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An improved method of investigation of combustion parameters in a natural gas fuelled SI engine with EGR and H2 as additives

Chang, Wei-Chin (2002)
Ph.D. thesis, University of Birmingham.

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Abstract

An improved approach to the classical Rassweiler and Withrow’s mass fraction burned model and an improved data acquisition/processing procedure are employed with the intention of increasing precision while retaining simplicity. A new method to predict the trends of MFB and emissions, based on the online analysis of cylinder pressure is introduced. A diagnostic method to study the heat release rate in a natural gas fuelled engine has been developed for future use.
Natural gas fuelled vehicles are environmentally friendly and it is possible to use a high compression ratio engine with all its associated benefits for efficiency. However, one of the problems associated with the use of natural gas is NOx emission. EGR can be used to reduce NOx, but it leads to unstable combustion. The stability problem can be resolved by the addition of hydrogen, which can be provided by fuel reforming. Based on the beneficial effects of exhaust gas fuel reforming, the effects of EGR, H2 and H2/CO as additives to natural gas are analysed and discussed in terms of combustion indicators derived by the new diagnostic method, in particular in terms of combustion duration (CA for 5/50/95% MFB), IMEP and cycle by cycle variation (COV of IMEP, COV of peak pressure).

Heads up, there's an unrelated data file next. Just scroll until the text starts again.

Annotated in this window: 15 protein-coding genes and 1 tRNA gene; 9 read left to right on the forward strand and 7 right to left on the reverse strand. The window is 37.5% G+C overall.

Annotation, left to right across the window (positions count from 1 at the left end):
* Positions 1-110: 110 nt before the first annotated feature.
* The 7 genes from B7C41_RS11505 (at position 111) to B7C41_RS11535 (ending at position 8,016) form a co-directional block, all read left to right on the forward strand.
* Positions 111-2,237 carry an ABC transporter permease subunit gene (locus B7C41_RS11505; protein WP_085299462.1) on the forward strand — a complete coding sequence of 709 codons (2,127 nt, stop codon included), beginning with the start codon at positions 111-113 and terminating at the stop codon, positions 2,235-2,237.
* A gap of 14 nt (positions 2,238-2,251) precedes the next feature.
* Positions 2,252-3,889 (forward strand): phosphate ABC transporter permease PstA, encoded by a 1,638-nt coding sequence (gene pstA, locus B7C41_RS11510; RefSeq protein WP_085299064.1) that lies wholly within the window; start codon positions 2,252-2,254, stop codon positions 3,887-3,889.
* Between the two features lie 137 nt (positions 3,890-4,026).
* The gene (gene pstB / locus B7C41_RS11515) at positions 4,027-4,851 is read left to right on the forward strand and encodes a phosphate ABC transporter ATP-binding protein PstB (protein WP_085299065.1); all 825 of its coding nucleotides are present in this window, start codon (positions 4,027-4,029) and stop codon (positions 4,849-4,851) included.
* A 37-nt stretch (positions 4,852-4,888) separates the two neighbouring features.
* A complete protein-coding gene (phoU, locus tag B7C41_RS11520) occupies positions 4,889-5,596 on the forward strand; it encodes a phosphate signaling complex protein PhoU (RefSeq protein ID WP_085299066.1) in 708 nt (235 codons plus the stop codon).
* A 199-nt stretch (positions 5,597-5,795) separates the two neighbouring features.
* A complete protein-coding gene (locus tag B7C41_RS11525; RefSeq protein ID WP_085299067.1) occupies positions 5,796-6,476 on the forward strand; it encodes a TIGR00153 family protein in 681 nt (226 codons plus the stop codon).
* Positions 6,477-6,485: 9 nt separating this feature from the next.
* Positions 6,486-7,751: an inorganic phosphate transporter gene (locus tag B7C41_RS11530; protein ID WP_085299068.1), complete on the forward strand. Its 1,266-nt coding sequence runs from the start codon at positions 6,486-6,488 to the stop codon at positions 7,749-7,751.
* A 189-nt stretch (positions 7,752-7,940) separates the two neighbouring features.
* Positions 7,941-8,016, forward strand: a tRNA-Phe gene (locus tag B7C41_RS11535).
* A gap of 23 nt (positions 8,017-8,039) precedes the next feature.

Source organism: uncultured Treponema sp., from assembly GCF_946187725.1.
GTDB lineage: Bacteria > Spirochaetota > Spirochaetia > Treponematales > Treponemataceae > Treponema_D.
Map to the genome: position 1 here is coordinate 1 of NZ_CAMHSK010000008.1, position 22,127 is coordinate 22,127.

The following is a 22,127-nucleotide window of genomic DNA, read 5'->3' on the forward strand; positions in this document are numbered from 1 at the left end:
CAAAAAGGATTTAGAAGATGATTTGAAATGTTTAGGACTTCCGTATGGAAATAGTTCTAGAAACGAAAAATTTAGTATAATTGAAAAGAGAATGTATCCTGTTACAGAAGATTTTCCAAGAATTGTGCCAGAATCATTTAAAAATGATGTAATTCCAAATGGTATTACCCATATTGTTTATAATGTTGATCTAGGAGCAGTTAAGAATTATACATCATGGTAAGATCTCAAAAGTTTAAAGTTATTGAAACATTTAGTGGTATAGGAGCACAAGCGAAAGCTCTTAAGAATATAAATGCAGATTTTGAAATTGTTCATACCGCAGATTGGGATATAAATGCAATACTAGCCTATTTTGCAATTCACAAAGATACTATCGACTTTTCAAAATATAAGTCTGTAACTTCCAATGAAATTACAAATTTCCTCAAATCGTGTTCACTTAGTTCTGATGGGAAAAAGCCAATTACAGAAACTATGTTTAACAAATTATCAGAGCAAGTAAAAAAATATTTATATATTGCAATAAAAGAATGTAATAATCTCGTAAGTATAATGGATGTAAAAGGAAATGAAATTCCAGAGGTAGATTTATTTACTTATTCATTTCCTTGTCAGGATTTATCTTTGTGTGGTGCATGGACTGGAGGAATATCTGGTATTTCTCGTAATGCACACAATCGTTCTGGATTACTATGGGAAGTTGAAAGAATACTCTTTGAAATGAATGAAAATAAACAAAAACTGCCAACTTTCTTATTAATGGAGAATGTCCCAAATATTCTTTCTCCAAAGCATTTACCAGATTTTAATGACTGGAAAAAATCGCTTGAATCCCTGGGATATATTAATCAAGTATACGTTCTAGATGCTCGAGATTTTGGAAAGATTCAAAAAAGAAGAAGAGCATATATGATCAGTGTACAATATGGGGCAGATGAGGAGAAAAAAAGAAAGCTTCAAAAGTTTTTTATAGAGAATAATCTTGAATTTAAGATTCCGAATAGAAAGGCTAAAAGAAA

Type of Work:Ph.D. thesis.
Supervisor(s):Wyszynski, Miroslaw L.
School/Faculty:Schools (1998 to 2008) > School of Engineering
Department:School of Manufacturing and Mechanical Engineering
Subjects:TJ Mechanical engineering and machinery
Institution:University of Birmingham
Library Catalogue:Check for printed version of this thesis
ID Code:468
This unpublished thesis/dissertation is copyright of the author and/or third parties. The intellectual property rights of the author or third parties in respect of this work are as defined by The Copyright Designs and Patents Act 1988 or as modified by any successor legislation. Any use made of information contained in this thesis/dissertation must be in accordance with that legislation and must be properly acknowledged. Further distribution or reproduction in any format is prohibited without the permission of the copyright holder.
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